The Global Education Conference

The IB Libraries

At the end of the last academic year I decided to create a shared resource called the IB Libraries for my primary school.

The resource is a central resource bank which is housed at Wikispaces. It is organised to hold the planning documents for each Inquiry Unit in each term and the resources which will be used for that term's units.

In the planning section of each page, I created a table with the headings "Central Idea" etc. and linked those details to a file sharing service. In this case I used but there are many other services which could also do the job. I chose this method, because the file can, if you have a box account, be edited. Even if you don't have an account, a copy of the plan can be downloaded regardless of where you access the site from.

The rest of the page is used to organise the resources the teaching team thinks will be appropriate for that unit. In my case I organised our page into audio, video, Powerpoint, etc.

There are several benefits to using this method. First, I felt it would be more collaborative and help to create a sharing environment among the team. It also helped to identify expertise in certain areas of a unit.

Second, Wikis are very easy to work with especially the ones at Wikispaces. The editor is very simple but powerful and teachers generally have no trouble learning how to do some basic page editing and how to upload/download resources in a relatively short space of time.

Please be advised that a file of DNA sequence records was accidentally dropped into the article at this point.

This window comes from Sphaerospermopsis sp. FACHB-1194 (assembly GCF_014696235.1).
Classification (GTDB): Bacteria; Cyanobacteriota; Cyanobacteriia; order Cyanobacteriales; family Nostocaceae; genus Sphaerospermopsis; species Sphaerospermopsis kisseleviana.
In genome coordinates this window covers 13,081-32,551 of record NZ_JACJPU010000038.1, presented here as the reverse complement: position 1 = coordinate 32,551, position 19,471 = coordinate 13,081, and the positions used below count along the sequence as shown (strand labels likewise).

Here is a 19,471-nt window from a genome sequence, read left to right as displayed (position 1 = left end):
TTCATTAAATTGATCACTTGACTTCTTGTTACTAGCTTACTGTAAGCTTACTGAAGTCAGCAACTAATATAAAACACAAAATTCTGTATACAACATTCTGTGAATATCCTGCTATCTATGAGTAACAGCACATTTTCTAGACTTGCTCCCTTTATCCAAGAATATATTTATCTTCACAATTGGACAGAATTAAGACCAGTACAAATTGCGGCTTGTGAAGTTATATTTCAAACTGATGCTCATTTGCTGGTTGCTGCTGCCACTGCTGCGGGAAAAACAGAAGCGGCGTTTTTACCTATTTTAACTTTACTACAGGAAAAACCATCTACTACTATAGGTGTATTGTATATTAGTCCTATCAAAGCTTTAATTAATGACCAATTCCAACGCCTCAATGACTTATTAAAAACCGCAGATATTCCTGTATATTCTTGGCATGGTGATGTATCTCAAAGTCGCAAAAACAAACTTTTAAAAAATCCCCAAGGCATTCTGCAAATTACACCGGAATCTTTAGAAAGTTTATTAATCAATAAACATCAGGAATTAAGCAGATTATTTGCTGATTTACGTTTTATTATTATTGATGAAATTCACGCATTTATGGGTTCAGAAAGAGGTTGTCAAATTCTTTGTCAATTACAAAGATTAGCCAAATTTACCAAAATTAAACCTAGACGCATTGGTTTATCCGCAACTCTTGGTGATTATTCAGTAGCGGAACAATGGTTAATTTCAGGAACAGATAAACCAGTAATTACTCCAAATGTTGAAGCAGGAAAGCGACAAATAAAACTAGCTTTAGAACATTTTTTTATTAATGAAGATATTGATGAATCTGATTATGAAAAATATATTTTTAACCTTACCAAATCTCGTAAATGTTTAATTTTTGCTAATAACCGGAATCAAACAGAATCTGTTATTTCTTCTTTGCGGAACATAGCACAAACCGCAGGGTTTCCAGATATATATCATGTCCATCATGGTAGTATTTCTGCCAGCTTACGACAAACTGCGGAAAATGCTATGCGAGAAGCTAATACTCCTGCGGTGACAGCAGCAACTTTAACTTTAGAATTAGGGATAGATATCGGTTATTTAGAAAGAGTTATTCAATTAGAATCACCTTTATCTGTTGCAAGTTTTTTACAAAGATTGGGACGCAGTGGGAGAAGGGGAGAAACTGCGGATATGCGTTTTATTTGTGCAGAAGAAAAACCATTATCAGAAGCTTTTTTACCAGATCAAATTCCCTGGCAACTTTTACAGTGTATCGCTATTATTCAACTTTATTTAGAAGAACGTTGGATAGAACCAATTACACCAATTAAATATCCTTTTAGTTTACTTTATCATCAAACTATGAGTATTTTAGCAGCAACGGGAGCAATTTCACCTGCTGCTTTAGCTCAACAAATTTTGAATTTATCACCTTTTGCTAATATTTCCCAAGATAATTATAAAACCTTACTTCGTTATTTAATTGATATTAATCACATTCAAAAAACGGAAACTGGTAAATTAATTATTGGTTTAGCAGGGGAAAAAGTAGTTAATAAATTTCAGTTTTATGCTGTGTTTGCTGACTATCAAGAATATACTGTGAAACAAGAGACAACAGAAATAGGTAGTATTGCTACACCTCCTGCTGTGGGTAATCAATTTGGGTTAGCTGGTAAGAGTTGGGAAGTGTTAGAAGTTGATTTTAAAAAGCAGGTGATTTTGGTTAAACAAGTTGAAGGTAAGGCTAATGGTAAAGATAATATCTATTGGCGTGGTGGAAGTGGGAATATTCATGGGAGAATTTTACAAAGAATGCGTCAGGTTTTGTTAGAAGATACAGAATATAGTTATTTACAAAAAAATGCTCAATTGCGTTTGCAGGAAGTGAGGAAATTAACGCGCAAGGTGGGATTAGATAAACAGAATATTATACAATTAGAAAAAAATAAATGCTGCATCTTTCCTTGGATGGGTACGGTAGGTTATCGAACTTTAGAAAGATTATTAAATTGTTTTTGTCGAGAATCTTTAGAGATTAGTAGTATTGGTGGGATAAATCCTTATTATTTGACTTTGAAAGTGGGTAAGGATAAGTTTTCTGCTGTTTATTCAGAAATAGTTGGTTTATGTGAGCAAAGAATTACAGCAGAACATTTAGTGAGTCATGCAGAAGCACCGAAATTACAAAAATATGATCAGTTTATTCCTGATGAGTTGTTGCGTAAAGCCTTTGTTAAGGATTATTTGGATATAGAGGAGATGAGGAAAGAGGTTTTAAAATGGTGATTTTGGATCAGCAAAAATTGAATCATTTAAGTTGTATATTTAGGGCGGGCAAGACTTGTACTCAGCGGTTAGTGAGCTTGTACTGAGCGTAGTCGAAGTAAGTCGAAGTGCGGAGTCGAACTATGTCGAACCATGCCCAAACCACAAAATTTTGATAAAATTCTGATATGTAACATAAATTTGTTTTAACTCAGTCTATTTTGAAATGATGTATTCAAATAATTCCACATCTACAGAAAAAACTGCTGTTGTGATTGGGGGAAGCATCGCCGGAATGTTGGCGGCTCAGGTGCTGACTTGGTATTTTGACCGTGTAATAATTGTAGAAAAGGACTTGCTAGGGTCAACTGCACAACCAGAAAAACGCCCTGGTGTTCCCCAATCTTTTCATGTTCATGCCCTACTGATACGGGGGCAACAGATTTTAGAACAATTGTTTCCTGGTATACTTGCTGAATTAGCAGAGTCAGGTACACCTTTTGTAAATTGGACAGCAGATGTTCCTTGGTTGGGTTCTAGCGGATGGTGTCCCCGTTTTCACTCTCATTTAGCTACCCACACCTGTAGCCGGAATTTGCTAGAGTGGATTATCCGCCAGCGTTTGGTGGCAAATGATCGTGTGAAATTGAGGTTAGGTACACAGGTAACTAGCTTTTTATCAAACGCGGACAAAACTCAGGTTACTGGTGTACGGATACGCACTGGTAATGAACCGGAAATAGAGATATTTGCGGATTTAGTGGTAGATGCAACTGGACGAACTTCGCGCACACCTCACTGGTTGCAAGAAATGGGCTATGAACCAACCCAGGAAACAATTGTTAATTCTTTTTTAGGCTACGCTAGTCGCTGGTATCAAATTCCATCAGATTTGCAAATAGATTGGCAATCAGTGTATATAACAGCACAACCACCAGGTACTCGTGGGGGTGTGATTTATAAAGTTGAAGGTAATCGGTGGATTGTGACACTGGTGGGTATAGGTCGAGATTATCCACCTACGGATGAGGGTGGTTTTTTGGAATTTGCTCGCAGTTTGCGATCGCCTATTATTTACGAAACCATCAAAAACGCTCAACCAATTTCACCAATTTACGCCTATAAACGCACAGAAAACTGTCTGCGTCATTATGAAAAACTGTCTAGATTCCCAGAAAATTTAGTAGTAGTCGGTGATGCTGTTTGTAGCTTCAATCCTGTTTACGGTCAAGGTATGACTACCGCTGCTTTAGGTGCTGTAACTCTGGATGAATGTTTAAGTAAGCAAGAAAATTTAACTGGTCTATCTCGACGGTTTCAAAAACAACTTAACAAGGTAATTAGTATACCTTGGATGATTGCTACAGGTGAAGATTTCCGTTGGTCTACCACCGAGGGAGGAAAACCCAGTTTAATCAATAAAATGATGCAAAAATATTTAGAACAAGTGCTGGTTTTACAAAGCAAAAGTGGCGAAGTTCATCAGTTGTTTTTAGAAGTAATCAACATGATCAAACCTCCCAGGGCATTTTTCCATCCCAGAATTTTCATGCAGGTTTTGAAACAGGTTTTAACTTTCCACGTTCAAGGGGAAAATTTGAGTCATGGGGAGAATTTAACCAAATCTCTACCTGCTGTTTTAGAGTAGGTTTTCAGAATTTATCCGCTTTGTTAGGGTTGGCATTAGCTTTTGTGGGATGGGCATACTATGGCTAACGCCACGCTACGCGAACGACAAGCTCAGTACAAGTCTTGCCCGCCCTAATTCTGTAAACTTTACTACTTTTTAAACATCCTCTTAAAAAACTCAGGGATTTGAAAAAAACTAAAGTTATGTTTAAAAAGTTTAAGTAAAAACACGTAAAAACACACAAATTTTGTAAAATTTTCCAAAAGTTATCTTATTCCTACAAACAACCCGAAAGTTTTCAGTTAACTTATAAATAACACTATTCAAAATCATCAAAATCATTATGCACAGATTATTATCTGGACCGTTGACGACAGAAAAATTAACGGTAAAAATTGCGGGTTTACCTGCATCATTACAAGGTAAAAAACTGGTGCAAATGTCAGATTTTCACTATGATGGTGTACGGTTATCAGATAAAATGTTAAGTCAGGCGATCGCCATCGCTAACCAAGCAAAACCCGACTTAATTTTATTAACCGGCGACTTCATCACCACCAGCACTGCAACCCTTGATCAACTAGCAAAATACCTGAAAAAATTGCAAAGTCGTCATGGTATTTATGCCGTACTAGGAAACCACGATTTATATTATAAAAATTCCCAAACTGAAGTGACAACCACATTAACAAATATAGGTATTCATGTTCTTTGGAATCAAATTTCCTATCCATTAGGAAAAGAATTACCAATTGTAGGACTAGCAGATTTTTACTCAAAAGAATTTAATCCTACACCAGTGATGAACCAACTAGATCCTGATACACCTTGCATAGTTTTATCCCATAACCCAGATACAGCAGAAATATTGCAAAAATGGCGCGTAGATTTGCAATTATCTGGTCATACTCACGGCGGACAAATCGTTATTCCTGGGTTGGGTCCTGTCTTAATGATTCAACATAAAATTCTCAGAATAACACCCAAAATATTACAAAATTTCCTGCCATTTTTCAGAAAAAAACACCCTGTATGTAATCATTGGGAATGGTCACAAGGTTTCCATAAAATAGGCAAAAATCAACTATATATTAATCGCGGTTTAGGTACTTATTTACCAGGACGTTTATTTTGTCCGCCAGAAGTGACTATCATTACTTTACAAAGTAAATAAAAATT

Thirdly, the libraries helped to identify areas where we were resource rich and resource poor. This then helped the team, rather than individual teachers set about filling the resource need together. Furthermore, it helps to keep resources organised so that we did not have to deal with large numbers of attachments, writing down website addresses and duplication of work.

Fourthly, the libraries are a living document which change as the needs of the unit and the team teaching it changes. teachers can add to, or remove materials as and when necessary.

Fifthly, the libraries are accessible to teachers anytime anywhere there is an internet connection. So, anytime they want or need to see the resources or the planning documents, they can, without having to somehow gain access to the school network.

Finally, the fact the resources were all housed by third parties means that the drain on our already overburdened IT Department would be negligible. We need a stable and relatively fast connection to the internet, but we don't need storage space on the school system, nor do we need the IT personnel to correct issues related to the libraries on our system.

If you are thinking of setting up a similar libraries resource wiki, I would like to hear about it. What issues are you trying to overcome? Are there benefits in your circumstances which I haven't mentioned? Let me know in the comments.

Friday, 5 November 2010

How do we assess creativity? The views of Sir Ken

Cognitive Surplus by Clay Shirky